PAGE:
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Jazz Articles about Rodney Whitaker

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Liner Notes

Jordan VanHemert: Deep in the Soil

Read "Jordan VanHemert: Deep in the Soil" reviewed by C. Andrew Hovan


Born in Korea and raised in Michigan, Jordan VanHemert counts himself among those youngsters that got involved in his school music program by starting out on the alto saxophone. Also like many of his fellow saxophonists, VanHemert eventually moved away from the smaller horn to devote his full energies to the tenor sax, an instrument emblematic of the jazz heritage. “In my formative years, I was almost exclusively an alto saxophonist," VanHemert explained from his current home base in Oklahoma. ...

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Album Review

Randy Napoleon: The Door is Open: The Music of Gregg Hill

Read "The Door is Open: The Music of Gregg Hill" reviewed by Paul Rauch


In and around the formidable jazz studies program at Michigan State University is a plethora of jazz talent devoted to instrumental and compositional excellence. Most of this talent is young, benefiting from a wide array of world-class instructors that includes program director Rodney Whitaker and veteran guitarist Randy Napoleon, among other notables. Within this labyrinth of jazz wisdom in the Detroit / Lansing metroplex is composer Gregg Hill, a former truck driver and tech entrepreneur whose performing ambitions were superseded ...

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Album Review

Rodney Whitaker: Oasis: The Music of Gregg Hill

Read "Oasis: The Music of Gregg Hill" reviewed by Jack Bowers


Oasis is the third time around for bassist Rodney Whitaker and music written by fellow Michigander Gregg Hill, following Common Ground (Origin 82780) and Outrospection (Origin 82819). Personnel is the same as on Common Ground (Terell Stafford, trumpet; Tim Warfield, saxophone; Bruce Barth, piano; Dana Hall, drums; Rockelle Fortin, vocals) with Hall and Fortin returning from Outrospection (on which Fortin is listed as Rockelle Whitaker). Hill's compositions are for the most part firmly grounded in customary post-bop ...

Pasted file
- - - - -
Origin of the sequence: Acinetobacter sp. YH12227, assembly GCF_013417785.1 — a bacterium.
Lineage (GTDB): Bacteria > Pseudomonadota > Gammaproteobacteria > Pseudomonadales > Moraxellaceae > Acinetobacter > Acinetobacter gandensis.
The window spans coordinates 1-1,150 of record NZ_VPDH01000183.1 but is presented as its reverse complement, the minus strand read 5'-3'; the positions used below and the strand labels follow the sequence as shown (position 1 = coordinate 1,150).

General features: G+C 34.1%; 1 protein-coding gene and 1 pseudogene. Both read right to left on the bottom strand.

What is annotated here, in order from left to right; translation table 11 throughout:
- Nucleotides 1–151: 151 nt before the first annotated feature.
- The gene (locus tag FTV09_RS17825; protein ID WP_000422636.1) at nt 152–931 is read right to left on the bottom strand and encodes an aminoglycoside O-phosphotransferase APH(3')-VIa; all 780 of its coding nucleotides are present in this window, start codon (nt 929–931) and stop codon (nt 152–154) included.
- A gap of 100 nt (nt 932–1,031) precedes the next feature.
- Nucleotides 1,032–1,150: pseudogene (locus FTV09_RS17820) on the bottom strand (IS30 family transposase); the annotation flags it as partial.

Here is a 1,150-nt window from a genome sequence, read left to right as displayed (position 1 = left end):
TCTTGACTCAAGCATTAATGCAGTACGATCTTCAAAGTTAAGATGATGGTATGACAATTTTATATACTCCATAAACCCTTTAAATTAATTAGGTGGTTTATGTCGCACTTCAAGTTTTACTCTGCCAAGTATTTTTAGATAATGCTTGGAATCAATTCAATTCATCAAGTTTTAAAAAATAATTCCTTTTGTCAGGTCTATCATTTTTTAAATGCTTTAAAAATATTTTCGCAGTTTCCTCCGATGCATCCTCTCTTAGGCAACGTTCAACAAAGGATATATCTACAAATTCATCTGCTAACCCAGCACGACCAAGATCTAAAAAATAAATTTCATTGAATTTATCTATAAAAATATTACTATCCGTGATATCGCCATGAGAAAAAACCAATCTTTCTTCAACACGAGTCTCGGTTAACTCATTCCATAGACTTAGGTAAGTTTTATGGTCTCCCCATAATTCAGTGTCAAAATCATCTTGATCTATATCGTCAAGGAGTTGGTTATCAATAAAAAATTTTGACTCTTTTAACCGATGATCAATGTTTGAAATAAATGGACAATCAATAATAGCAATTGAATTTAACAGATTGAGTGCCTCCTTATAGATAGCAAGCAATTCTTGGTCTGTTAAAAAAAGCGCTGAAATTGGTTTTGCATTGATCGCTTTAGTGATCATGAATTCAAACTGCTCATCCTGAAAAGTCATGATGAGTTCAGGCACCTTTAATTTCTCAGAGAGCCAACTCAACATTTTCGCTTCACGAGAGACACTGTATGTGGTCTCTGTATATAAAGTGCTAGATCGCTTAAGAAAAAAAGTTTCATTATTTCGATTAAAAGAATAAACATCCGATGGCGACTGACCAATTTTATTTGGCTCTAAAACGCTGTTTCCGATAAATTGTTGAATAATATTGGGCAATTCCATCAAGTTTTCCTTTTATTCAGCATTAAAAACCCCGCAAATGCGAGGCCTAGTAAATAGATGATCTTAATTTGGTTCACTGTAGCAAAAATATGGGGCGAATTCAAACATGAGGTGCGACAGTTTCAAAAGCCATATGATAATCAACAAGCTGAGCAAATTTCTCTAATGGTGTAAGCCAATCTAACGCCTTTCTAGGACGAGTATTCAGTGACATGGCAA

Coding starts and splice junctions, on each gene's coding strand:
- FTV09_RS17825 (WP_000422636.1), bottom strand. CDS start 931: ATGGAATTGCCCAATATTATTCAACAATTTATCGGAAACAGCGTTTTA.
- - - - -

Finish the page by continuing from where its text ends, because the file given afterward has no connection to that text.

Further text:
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Album Review

Nathan Borton: Each Step

Read "Each Step" reviewed by Jane Kozhevnikova


Each Step is the debut recording by guitarist Nathan Borton. As his website accurately states, Borton draws heavily from the mid-western tradition of bebop and blues. His influences include Wes Montgomery, Grant Green and Kenny Burrell. The album offers an enjoyable tour through the straight-ahead tradition. There are three standards early on: Cole Porter's “Just One of Those Things," Harry Warren's “The More I See You" and John Lewis' “Milestones." These show the virtuosity of Borton's solo lines. ...

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Album Review

Jordan VanHemert: Nomad

Read "Nomad" reviewed by Jane Kozhevnikova


After his previous album, I Am Not A Virus (Big Round Records, 2021), inspired by the ongoing fight against racial prejudice, Jordan VanHemert releases Nomad, continuing to explore and embrace his Asian American identity. As the liner note says, this album is a celebration of Korean culture “through the melodies of both ancient & contemporary folk & children's songs, distilled through a modern jazz aesthetic." The opening tracks sound like a traditional saxophone trio similar to Sonny Rollins' ...

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Album Review

Jordan VanHemert: Nomad

Read "Nomad" reviewed by Jack Bowers


Although his name offers no clue, saxophonist Jordan VanHemert's heritage is Korean. He salutes that legacy on Nomad, his second album as leader, with a pair of Korean folk songs and half a dozen comparatively modern themes written by Koreans or Korean Americans. Most are performed by VanHemert's trio: (Rodney Whitaker, bass; David Alvarez III, drums). Pianist Lisa Sung, guitarist Nathan Borton, bassist John Webber, drummer Max Colley III and vocalist Sharon Cho join VanHemert on the children's song “Half ...

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Album Review

Nathan Borton: Each Step

Read "Each Step" reviewed by Jack Bowers


Judging from recent album releases, the guitar remains an essential part of the contemporary jazz scene. The latest example among many is this tasteful session led by Kansas-born, Michigan-based Nathan Borton, adding his name to an ample roster of newly minted guitar-led or guitar-centered albums by Doug MacDonald, Graham Dechter, Kristian Borring, Randy Napoleon, John Moulder, Hendrik Braeckman, Paul Bollenback, Matt Dingledine and others. What does Borton have that they may not? When it comes to technique and perception—that is, ...


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